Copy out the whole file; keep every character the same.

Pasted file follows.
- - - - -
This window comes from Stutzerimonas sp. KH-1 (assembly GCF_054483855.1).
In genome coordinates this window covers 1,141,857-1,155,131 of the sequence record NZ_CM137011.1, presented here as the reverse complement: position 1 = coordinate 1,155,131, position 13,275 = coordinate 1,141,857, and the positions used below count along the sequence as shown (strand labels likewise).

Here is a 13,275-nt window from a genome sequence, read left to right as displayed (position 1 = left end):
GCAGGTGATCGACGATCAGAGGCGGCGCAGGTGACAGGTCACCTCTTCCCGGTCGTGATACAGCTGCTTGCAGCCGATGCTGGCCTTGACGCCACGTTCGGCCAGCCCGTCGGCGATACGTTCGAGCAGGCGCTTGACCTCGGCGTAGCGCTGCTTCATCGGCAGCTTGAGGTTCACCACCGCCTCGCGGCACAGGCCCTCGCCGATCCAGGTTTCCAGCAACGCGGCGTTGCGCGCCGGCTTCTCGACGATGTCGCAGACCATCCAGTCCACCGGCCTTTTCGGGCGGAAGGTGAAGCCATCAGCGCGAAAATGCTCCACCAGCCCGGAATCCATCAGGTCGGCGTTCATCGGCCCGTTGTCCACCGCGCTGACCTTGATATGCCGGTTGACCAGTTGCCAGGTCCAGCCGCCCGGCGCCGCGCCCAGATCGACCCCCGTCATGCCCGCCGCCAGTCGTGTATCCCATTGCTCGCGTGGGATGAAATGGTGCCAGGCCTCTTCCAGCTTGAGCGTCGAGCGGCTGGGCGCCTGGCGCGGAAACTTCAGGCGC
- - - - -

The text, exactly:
This window comes from Stutzerimonas sp. KH-1 (assembly GCF_054483855.1).
In genome coordinates this window covers 1,141,857-1,155,131 of the sequence record NZ_CM137011.1, presented here as the reverse complement: position 1 = coordinate 1,155,131, position 13,275 = coordinate 1,141,857, and the positions used below count along the sequence as shown (strand labels likewise).

Here is a 13,275-nt window from a genome sequence, read left to right as displayed (position 1 = left end):
GCAGGTGATCGACGATCAGAGGCGGCGCAGGTGACAGGTCACCTCTTCCCGGTCGTGATACAGCTGCTTGCAGCCGATGCTGGCCTTGACGCCACGTTCGGCCAGCCCGTCGGCGATACGTTCGAGCAGGCGCTTGACCTCGGCGTAGCGCTGCTTCATCGGCAGCTTGAGGTTCACCACCGCCTCGCGGCACAGGCCCTCGCCGATCCAGGTTTCCAGCAACGCGGCGTTGCGCGCCGGCTTCTCGACGATGTCGCAGACCATCCAGTCCACCGGCCTTTTCGGGCGGAAGGTGAAGCCATCAGCGCGAAAATGCTCCACCAGCCCGGAATCCATCAGGTCGGCGTTCATCGGCCCGTTGTCCACCGCGCTGACCTTGATATGCCGGTTGACCAGTTGCCAGGTCCAGCCGCCCGGCGCCGCGCCCAGATCGACCCCCGTCATGCCCGCCGCCAGTCGTGTATCCCATTGCTCGCGTGGGATGAAATGGTGCCAGGCCTCTTCCAGCTTGAGCGTCGAGCGGCTGGGCGCCTGGCGCGGAAACTTCAGGCGC